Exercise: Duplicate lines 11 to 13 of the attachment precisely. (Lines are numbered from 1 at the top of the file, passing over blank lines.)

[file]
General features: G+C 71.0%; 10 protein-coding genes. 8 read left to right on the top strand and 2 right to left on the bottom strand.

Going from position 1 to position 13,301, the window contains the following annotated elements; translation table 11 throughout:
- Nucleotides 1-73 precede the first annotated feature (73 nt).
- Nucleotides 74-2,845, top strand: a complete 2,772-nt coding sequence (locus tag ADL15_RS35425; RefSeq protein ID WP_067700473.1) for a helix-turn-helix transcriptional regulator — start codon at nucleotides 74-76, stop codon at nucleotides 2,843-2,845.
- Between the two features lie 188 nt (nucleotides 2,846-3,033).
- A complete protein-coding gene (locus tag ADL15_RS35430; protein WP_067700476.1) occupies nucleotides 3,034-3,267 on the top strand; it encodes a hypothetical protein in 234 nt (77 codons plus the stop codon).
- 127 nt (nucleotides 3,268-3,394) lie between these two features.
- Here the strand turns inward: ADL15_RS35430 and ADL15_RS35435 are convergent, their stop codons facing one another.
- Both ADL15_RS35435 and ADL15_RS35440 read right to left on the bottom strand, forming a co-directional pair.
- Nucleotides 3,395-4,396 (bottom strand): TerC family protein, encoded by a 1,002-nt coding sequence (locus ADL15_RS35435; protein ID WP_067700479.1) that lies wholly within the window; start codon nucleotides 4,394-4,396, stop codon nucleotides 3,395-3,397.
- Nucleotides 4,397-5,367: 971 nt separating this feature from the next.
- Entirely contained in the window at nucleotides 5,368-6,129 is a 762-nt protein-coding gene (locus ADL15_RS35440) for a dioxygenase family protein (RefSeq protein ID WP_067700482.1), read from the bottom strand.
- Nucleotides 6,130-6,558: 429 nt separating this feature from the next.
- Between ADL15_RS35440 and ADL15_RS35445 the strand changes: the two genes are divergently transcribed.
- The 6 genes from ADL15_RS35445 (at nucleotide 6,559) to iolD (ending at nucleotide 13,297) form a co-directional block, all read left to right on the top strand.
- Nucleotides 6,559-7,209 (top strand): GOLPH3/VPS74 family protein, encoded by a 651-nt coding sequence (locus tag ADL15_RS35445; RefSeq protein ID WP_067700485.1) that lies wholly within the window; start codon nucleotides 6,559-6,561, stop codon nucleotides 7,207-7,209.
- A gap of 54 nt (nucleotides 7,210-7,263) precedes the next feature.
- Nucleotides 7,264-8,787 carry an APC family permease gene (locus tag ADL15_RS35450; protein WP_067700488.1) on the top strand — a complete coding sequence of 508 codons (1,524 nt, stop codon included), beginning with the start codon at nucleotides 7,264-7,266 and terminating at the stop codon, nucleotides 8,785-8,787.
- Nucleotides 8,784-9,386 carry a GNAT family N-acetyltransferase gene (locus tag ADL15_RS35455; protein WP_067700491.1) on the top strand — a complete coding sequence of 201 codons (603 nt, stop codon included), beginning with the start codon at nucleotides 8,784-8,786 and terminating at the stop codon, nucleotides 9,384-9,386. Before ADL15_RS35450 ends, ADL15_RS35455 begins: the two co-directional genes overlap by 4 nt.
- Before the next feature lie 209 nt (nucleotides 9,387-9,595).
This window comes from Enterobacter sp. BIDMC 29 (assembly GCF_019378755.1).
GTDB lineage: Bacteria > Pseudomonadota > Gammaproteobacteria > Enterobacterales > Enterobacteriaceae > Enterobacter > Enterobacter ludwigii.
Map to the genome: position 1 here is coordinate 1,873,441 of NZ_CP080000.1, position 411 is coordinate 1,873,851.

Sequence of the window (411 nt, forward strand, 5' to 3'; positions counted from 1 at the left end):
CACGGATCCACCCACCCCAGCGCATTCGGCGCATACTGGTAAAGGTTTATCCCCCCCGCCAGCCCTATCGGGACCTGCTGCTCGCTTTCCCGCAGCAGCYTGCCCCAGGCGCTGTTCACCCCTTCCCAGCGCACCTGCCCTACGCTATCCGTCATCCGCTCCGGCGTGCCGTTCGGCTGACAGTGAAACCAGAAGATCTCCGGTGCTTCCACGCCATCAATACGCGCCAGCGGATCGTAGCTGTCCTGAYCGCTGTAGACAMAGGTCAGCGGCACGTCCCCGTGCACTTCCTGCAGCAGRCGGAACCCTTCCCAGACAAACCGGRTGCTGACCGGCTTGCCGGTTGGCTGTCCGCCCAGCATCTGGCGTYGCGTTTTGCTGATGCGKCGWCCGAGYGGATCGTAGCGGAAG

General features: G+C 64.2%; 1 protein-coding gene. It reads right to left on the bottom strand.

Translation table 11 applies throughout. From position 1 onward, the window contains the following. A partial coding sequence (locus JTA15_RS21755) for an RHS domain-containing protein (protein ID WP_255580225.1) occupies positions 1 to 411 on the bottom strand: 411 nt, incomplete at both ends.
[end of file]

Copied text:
- Nucleotides 4,397-5,367: 971 nt separating this feature from the next.
- Entirely contained in the window at nucleotides 5,368-6,129 is a 762-nt protein-coding gene (locus ADL15_RS35440) for a dioxygenase family protein (RefSeq protein ID WP_067700482.1), read from the bottom strand.
- Nucleotides 6,130-6,558: 429 nt separating this feature from the next.